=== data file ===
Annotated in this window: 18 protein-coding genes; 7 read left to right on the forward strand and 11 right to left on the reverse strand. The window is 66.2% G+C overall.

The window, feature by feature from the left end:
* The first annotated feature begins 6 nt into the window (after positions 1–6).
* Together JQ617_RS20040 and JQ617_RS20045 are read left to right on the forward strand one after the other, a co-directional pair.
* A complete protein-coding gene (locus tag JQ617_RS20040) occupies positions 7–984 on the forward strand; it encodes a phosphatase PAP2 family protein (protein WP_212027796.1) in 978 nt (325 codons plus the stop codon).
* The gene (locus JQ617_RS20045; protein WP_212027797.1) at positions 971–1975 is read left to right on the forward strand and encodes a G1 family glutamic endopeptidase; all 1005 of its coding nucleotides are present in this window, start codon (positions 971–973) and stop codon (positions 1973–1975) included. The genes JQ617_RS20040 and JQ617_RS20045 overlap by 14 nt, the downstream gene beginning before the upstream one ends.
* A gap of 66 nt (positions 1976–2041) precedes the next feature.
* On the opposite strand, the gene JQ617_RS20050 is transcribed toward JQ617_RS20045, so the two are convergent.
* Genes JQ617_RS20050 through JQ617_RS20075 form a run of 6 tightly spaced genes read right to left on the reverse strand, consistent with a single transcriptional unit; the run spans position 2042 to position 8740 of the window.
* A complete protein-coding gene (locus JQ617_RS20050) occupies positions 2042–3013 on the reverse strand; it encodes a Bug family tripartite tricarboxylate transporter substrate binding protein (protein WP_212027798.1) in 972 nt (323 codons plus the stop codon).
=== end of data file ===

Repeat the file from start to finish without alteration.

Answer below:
Annotated in this window: 18 protein-coding genes; 7 read left to right on the forward strand and 11 right to left on the reverse strand. The window is 66.2% G+C overall.

The window, feature by feature from the left end:
* The first annotated feature begins 6 nt into the window (after positions 1–6).
* Together JQ617_RS20040 and JQ617_RS20045 are read left to right on the forward strand one after the other, a co-directional pair.
* A complete protein-coding gene (locus tag JQ617_RS20040) occupies positions 7–984 on the forward strand; it encodes a phosphatase PAP2 family protein (protein WP_212027796.1) in 978 nt (325 codons plus the stop codon).
* The gene (locus JQ617_RS20045; protein WP_212027797.1) at positions 971–1975 is read left to right on the forward strand and encodes a G1 family glutamic endopeptidase; all 1005 of its coding nucleotides are present in this window, start codon (positions 971–973) and stop codon (positions 1973–1975) included. The genes JQ617_RS20040 and JQ617_RS20045 overlap by 14 nt, the downstream gene beginning before the upstream one ends.
* A gap of 66 nt (positions 1976–2041) precedes the next feature.
* On the opposite strand, the gene JQ617_RS20050 is transcribed toward JQ617_RS20045, so the two are convergent.
* Genes JQ617_RS20050 through JQ617_RS20075 form a run of 6 tightly spaced genes read right to left on the reverse strand, consistent with a single transcriptional unit; the run spans position 2042 to position 8740 of the window.
* A complete protein-coding gene (locus JQ617_RS20050) occupies positions 2042–3013 on the reverse strand; it encodes a Bug family tripartite tricarboxylate transporter substrate binding protein (protein WP_212027798.1) in 972 nt (323 codons plus the stop codon).